Opinion: Irish primary schools should learn from Finland and drop homework
Schools are going back and I bet you, like me, are looking forward to the little sliver of normality this will offer up – for both kids and adults
My own two children are delighted to be going back to school, see their friends, and interact with their teachers – and much as I adored and treasured all the extra time I have had at home with them these past 18 months, I am also happy to return to normal.
Last year, when my children first returned to school after lockdown, there was no homework for the first few weeks.
This was partly done to give the children a soft return to school, but also to avoid books going back and forth between home and school on a daily basis, which is a fair point.
They eventually brought back homework and I don't know about you, but I was disappointed. I had hoped it would turn into a permanent thing, and that lessons would be learned about how the lack of homework played out.
I was hoping schools would start to realise how much better children learn when they are not tired or bored or unmotivated from having spent the previous afternoon (after being in school all day) doing homework.
I was hoping they would see the benefit that play and free time has to children, and how allowing them to have afternoons free to do just that, will actually positively influence their school work too. I was hoping there would be more room for children to spend their time off from school not thinking about school, but rather playing outside, spending time with their families, doing sports or simply relaxing and recharging.
And if you think the idea of school without homework sounds ludicrous – there is plenty of both science and experience to back up the fact that homework in primary school is really rather unnecessary.
A couple of years back, a second-grade teacher in Texas delighted her students — and at least some of their parents — by announcing she would no longer assign homework.
“After much research this summer, I am trying something new, Brandy Young explained in a letter to her students' parents.
"Homework will only consist of work that your student did not finish during the school day. There will be no formally assigned homework this year,” the second-grade teacher wrote.
“Research has been unable to prove that homework improves student performance,” she added. “Rather, I ask that you spend your evenings doing things that are proven to correlate with student success. Eat dinner as a family, read together, play outside, and get your child to bed early.”
Sounds nuts? Not really.
In Finland, children in primary schools across the country don't start school until they are seven years old – and they have no homework. And guess what? Finish students still come out with some of the best results in the world.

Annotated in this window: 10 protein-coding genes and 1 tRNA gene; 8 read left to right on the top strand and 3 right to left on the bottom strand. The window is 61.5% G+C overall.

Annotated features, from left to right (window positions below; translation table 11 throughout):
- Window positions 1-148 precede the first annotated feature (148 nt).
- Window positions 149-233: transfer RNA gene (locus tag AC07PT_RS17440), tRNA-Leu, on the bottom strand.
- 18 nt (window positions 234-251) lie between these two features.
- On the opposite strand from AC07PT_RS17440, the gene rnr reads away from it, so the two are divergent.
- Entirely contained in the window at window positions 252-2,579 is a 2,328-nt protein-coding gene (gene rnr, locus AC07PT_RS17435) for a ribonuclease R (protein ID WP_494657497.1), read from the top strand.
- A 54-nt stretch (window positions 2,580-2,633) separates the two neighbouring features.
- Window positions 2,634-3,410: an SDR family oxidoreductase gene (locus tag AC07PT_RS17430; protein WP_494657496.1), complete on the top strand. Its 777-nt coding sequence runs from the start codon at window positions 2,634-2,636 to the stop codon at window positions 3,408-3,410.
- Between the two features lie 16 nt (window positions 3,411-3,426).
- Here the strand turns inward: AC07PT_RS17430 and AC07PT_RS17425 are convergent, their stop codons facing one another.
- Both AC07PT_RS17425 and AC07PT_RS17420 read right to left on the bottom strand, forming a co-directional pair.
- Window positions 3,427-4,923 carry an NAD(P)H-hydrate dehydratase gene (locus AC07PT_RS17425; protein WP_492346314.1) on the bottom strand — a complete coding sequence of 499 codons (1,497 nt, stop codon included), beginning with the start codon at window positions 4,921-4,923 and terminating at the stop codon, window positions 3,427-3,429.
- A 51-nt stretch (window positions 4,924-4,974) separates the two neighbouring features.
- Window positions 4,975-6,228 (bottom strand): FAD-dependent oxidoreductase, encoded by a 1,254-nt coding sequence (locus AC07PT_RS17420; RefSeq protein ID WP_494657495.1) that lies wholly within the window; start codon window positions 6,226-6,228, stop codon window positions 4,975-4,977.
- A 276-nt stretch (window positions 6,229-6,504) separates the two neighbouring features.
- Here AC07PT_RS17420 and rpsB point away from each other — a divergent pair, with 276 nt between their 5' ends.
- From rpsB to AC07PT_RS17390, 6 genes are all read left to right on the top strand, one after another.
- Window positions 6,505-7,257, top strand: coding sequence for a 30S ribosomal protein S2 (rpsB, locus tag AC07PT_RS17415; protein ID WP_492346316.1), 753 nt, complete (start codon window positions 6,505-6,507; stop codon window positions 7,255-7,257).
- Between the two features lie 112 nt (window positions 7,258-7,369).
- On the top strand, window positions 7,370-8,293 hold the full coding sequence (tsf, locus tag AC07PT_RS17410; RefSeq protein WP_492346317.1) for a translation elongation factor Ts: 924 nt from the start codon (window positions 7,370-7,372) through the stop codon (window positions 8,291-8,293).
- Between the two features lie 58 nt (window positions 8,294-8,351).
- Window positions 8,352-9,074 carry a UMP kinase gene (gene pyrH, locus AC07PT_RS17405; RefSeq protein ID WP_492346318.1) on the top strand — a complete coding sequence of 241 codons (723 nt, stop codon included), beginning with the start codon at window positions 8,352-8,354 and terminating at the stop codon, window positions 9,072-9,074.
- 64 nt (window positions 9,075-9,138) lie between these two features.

As the OECD think tank recently wrote on the matter: "One of the most striking facts about Finnish schools is that their students have fewer hours of instruction than students in any other OECD country."
It continued: "But when it comes to the international Pisa tests, Finland is in sixth place and the UK is 23rd in reading; and Finland is 12th and the UK is 26th in maths."
Finland is now hoping to share what works in its schools with other countries.
Saku Tuominen, director of this HundrEd project, says parents in Finland don't really want longer hours in school.
He says there is a "holistic" approach to education, with parents wanting a family-friendly approach.
Finland says their system works on trust. Rather than overloading children with work when they are home, Finnish parents trust that the teachers will give the children all the education they need while they are at school. Although many studies have tried to prove that more homework means better results, it looks as though Finland is determined to prove them wrong.
In Finland, primary school teachers seem to know this intuitively. They send kids outside—rain or shine—for their frequent recesses. And the children get to decide how they spend their break times. Usually, teachers in Finland take turns — two at a time — supervising the playground during these 15-minute stints. But the focus is, for the most part, on free play, not organised activities. And it works.
I think it's about changing the way we think about school and learning. And about childhood – and the importance of honouring this time for what it is, and how much learning there is to be found in the basics; play, play and more play. As well as family time, sports, spending time in nature and also in rest.
“The curriculum in Finland is designed so that the pupils themselves have an active role in learning," explains vice-principal Jukka Ihalainen of Kalasatama school in Helsinki.
"There is lots of collaboration, students working with teachers, flexible learning groups, and kids with special needs and mainstream students work together when reasonable.”
Manninen said the core principle is that kids encounter learning everywhere. “The whole of Helsinki is the classroom. We have the park, the city centre, the zoo – it’s ideal for this kind of approach,” she said.
Spending time in recess is also just as important as spending time inside the classroom in Finland:
“In Finnish schools, there are lots of breaks and recess. For Finnish people, that is normal and rational. For us, we believe it is important that kids can run out and play in the rain. We believe that makes it easier for them to concentrate and to learn."
And this is the basis of their rule on homework too. And I think it is nothing short of genius. And clearly also effective – as Finland's system has now become a role model for many other countries and schools wishing to do things better – and more child-centric.